It seems obvious really: the Earth makes a complete revolution in 24 hours and is divided into 24 time zones. Yet little more than 120 years ago, it didn’t seem quite such a given. Until then each country, each town even, set its own local time based more or less on solar time. Everyone lived pretty much happily with this give-or-take hour, until the railroads arrived. Not the few kilometres of track that ran between Zurich and Baden, and which in 1847 became Switzerland’s first line, the Spanisch-Brötlibahn, but the first transnational and transcontinental lines stretching hundreds and thousands of kilometres.
Canada steams ahead
The task of mapping out Canada’s first long-distance railway lines fell to a Scottish-born engineer, Sir Sandford Fleming. In 1880, Canada embarked on the construction of the future Canadian Pacific Railway, and Sir Sanford observed that keeping track of time over such a great distance was nothing if not confusing (there are now six time zones from Newfoundland to the Pacific), making it virtually impossible to draw up reliable timetables. Note that the decision to begin the day at 00:00 and end it at 24:00 isn’t that old. Indeed, many English-speaking countries still use the old Roman, Egyptian and Assyrian system of ante-meridiem (am) and post-meridiem (pm).
Legend has it that Sir Sandford never made a journey without consulting his watch to note down how long it had taken… which didn’t necessarily give him the time on arrival. Punctuality becomes a problem when each town has its own time, as does planning a trip. Indeed, it was after missing a train in Ireland in 1876 that Fleming began to look for a way to standardise time. Speaking before the Royal Canadian Institute in Toronto in 1879, he proposed to divide the Earth into 24 time zones of 15° each. The idea won support to the point that the newly-created American and Canadian railroads adopted a system of large time zones. Simple and standardised, railway time became the accepted measure across the North-American continent.
The 1884 revolution
The idea put forward by Sir Sandford was finally adopted in 1884 in Washington, when the 25 nations taking part in the International Meridian Conference decided that the prime meridian of 0° longitude would pass through Greenwich, England. But why Greenwich, which is after all nothing more than a suburb south of London? Firstly because the town had long been in possession of a renowned observatory, and secondly because this was a time when Britannia still ruled the waves and the law of the British Empire was observed all around the world. However, the Conference also had a more practical reason in mind: the meridian that lies directly opposite the prime meridian is also the international date line, which happens to be bang in the middle of the Pacific Ocean, a largely unpopulated area which, at the time of the Meridian Conference, barely registered on the international political spectrum.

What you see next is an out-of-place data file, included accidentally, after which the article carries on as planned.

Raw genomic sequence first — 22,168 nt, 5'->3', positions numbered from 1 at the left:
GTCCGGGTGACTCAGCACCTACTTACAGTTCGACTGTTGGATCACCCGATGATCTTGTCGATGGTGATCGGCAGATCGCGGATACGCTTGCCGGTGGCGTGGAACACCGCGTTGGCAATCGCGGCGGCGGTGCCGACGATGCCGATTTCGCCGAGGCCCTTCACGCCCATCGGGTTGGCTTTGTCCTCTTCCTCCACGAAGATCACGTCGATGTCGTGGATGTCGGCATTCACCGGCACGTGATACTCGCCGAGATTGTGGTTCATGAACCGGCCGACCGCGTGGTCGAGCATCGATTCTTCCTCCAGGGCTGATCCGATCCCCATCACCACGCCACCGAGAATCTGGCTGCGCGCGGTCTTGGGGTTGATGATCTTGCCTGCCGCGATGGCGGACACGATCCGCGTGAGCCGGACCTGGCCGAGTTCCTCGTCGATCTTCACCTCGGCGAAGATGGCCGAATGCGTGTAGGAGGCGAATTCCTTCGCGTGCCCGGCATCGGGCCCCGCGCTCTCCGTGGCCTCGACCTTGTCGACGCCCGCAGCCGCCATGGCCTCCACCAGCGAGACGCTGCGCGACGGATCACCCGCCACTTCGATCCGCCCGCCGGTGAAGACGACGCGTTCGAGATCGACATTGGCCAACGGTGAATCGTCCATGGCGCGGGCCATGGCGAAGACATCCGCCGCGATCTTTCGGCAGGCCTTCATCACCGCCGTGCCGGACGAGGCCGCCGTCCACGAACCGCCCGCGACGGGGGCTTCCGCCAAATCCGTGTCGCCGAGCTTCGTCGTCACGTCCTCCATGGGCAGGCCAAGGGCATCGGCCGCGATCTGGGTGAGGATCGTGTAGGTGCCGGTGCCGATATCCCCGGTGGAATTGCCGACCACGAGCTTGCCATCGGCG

One country that made no secret of its exasperation to see Greenwich promoted to prime meridian was France, and until 1891 French towns continued to calculate their own time based on the position of the sun at noon, or solar time. Except that the sun rises 50 minutes earlier in Strasbourg than in Brest which, in the railroad era, proved slightly inconvenient. In 1891 the French government therefore instated legal time, but refused any talk of the nation’s eternal rival, Albion, and its time. Instead, the whole of France adopted Paris time, despite a difference of 9 minutes and 21 seconds with the time in the majority of western States. France continued to refer to Paris time for 20 years before finally passing a law that adopted international time zones on March 9th 1914 (just in time to coordinate allied manoeuvres in the First World War…)
France took offence again in 1972, when Greenwich Mean Time (GMT) was replaced by the more precise Coordinated Universal Time (CUT). France balked at the idea of using a foreign acronym but, as the world speaks English, there was no question of replacing it with the French equivalent TUC. A compromise was reached in the form of the totally meaningless UTC!
Today, the Earth is divided into 24 time zones corresponding to the same number of local times. In theory, each zone measures 15° although there are significant variations to accommodate borders and political imperatives. China, for example, extends across four time zones but only uses one. Russia takes only nine of its 11 time zones into account and how they are calculated defies comprehension. India, Iran, Afghanistan, Myanmar and Venezuela have offset their time zones by half an hour; Nepal and the Chatham Islands, off the coast of New Zealand, by three-quarters. Proof that it don’t have to be broke to fix it!
Still, the most bizarre situation can be found, as one might expect, on the international date line, in the tiny island republics of the Pacific Ocean. Imagine a traveller flying from Tonga to Samoa (2 hours). If he or she leaves Tonga on Sunday at noon, they will indeed arrive in Samoa at 2 o’clock… on Saturday afternoon! Same again when travelling from Hawaii to Christmas Island. Say our traveller sets out on Sunday morning at 10 o’clock to arrive on Monday at one in the afternoon. Stopover and back to Honolulu, where it’s still Sunday, late afternoon! This strange particularity is at the centre of a 1994 historical fiction by Umberto Eco, L’isola del giorno prima (The Island of the Day Before). However, the intrigue takes place in the 17th century, long before time zones existed. Nor were they any more in force when Phileas Fogg embarked on his voyage “Around the World in Eighty Days” in Jules Verne’s famous novel. Because they travel east, Phileas and his faithful companion Passepartout gain a day which enables Fogg to arrive back at the Reform Club in the nick of time to win his wager.